ach year The Spear’s 500 private client directory gets bigger and surpasses records. This year’s guide runs to more than 650 pages – 180 more than the last edition. And if that’s not impressive enough, then consider it now weighs in at some 2.1 kilos: similar to the typical birth weight of a gorilla. That may tell you something about London’s seemingly irrepressible private client field.
Indeed, if the 2020 edition of The Spear’s 500 is taken as a barometer for the health of the UK industry dedicated to servicing the requirements of the UHNW brigade, then it appears all is set fair. This year’s edition contains no fewer than 60 pages of wealth managers – covering everyone from private bankers and wealth planners to asset managers.
We also have an astonishing 50 pages of family lawyers – and a dizzying 60 pages dedicated to property professionals of all stripes. In last year’s guide there were in excess of 1,245 individuals or entities listed. This year the number exceeds 1,400.
So what is new this year? In acknowledgement of the international outlook of many of our readers, we have, for the first time, included family lawyers from the United States. For similar reasons, we have also included tax advisers from the other side of the pond. In addition we have refreshed our Life Sciences section – introduced last year – and expanded the health section, which is more comprehensive than ever.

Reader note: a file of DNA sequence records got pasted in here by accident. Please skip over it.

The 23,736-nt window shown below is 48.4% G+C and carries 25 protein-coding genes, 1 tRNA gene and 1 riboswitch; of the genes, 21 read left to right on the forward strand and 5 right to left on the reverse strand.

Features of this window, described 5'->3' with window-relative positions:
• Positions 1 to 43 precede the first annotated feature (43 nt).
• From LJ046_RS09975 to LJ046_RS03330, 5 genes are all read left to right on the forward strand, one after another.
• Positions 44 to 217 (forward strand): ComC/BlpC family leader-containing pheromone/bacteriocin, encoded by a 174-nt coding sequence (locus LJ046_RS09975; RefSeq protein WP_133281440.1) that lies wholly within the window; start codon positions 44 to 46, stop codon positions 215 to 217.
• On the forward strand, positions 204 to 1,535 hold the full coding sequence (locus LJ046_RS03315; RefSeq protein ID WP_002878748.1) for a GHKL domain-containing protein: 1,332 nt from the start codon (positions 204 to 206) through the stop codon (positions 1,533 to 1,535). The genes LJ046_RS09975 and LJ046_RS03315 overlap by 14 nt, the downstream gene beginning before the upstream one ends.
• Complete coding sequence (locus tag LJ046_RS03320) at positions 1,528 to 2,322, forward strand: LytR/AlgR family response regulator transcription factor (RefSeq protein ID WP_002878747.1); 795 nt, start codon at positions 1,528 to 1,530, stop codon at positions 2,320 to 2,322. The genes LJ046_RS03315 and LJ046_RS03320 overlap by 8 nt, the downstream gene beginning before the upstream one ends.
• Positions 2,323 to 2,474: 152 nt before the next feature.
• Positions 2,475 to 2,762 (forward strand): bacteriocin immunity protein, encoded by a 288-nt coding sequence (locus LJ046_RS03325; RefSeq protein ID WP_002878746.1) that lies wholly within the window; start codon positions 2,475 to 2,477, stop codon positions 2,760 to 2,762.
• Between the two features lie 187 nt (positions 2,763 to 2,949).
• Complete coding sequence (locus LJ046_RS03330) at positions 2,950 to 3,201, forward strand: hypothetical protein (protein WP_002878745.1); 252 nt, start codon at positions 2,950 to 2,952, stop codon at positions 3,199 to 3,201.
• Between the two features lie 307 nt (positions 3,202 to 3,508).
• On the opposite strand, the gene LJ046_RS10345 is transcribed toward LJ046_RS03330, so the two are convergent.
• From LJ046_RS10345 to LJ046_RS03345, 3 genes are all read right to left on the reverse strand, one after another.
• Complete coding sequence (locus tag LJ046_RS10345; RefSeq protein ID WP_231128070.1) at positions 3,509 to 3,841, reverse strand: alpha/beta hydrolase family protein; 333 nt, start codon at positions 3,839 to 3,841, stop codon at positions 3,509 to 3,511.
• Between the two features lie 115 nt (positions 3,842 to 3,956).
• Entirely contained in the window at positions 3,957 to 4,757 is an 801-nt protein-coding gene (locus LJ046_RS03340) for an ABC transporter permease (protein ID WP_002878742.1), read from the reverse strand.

And guess what, this is only our fifth edition. Which in itself is rather staggering; in just five years The Spear’s 500 has gone from William Cash’s vision – ‘to recommend the top 500 professionals across the spectrum of wealth management’ – to recommending more than 1,300 individuals across an broader range of categories and geographical locations. I would never like to accuse my esteemed predecessor of lacking ambition – far from it – but the directory has surpassed even his lofty expectations.
And, of course, it’s not a surprise. Back when The Spear’s 500 launched in 2014, the 1,000 richest people in Britain – according to the venerable Sunday Times Rich List – were worth a combined £519 billion. Now that combined wealth has surged by more than half to £771 billion. At the same time, the number joining the elite billionaires club has grown, too. There are now 151 sterling billionaires, compared to 115 back when we began The Spear’s 500.
Indeed, when Spear’s started life in 2006, there were just 54 billionaires ‘born, living or making their money in Britain’. So it’s not surprising that the private client field is becoming increasingly important to the talented professionals who populate this guide. What was once the preserve of boutiques or historic players, is now a ripe market.
And, as the options for UHNWs multiply, The Spear’s 500 – the bible of wealth management – becomes a more valuable resource than ever.
Therefore, on behalf of the Spear’s team, I hope that you find this edition even more comprehensive, authoritative and useful than its predecessors. It has taken Herculean efforts to compile it, and here I must pay particular tribute to the team of the Spear’s Research Unit, as well as the tireless labours of our indomitable managing editor Vicky Oakley. I would like also to praise our brilliant commercial director Wendy Coumantaros.
Finally, as well as thanking all of the commercial partners who have supported this guide, I should like to thank the businessman, investor and philanthropist Sir Lloyd Dorfman for his generous foreword to this year’s edition. ‘Exceptional advisers, as listed in this publication, can play a pivotal role in helping HNWs become more effective in both their entrepreneurship and philanthropy,’ Sir Lloyd writes, ‘and thereby in their contribution to society.’ Hear, hear.
Alec Marsh is editor of Spear’s